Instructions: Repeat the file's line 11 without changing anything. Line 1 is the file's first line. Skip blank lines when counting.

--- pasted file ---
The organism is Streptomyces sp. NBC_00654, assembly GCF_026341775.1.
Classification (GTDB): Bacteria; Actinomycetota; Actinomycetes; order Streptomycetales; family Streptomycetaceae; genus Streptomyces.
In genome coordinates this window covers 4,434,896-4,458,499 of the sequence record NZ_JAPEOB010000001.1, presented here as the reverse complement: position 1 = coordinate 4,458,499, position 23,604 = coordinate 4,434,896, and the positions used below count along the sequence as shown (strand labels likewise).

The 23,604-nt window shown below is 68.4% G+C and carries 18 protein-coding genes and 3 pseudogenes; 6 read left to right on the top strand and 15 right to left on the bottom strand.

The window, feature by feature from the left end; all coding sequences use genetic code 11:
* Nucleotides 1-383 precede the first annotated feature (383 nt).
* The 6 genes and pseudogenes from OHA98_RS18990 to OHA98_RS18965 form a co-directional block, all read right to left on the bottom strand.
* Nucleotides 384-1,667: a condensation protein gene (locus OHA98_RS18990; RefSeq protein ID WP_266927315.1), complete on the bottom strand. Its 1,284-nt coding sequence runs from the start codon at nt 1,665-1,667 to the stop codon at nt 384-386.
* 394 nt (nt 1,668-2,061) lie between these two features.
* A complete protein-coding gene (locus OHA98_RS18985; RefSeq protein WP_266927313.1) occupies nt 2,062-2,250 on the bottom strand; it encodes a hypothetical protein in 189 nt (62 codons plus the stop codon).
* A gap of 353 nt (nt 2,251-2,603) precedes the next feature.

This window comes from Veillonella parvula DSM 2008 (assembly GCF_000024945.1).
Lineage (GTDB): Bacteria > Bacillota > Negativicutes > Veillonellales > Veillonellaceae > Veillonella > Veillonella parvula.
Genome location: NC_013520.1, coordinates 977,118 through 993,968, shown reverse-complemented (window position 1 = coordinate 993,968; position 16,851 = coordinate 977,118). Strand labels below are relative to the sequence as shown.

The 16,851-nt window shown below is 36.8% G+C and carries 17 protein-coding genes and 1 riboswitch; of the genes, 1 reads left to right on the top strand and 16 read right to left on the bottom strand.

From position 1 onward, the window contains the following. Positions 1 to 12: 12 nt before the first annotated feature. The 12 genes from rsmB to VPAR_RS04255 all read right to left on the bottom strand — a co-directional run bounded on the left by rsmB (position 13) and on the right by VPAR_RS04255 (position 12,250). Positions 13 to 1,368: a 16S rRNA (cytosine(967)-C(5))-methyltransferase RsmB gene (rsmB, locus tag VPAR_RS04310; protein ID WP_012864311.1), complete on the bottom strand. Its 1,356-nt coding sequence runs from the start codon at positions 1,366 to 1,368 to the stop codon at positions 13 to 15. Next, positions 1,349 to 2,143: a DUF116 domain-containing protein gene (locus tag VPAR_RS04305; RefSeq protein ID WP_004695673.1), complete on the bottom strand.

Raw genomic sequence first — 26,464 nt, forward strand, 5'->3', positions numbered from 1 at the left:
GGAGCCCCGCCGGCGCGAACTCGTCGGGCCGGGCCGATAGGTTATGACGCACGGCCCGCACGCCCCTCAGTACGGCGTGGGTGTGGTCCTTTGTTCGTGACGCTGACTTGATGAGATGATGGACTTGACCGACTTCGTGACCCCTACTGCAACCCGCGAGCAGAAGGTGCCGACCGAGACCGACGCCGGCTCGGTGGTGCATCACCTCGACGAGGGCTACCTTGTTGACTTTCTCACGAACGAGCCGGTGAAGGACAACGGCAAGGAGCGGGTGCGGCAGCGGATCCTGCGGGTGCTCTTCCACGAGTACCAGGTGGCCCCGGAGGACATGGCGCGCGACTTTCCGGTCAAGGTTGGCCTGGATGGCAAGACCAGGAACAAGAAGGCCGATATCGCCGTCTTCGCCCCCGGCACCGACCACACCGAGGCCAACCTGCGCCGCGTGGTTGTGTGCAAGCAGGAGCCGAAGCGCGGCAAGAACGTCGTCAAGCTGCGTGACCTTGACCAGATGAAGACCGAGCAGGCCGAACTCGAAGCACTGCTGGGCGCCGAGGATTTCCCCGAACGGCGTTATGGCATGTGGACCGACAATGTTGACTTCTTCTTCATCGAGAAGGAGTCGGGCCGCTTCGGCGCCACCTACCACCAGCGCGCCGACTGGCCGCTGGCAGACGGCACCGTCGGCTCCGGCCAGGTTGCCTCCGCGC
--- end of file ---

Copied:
* A gap of 353 nt (nt 2,251-2,603) precedes the next feature.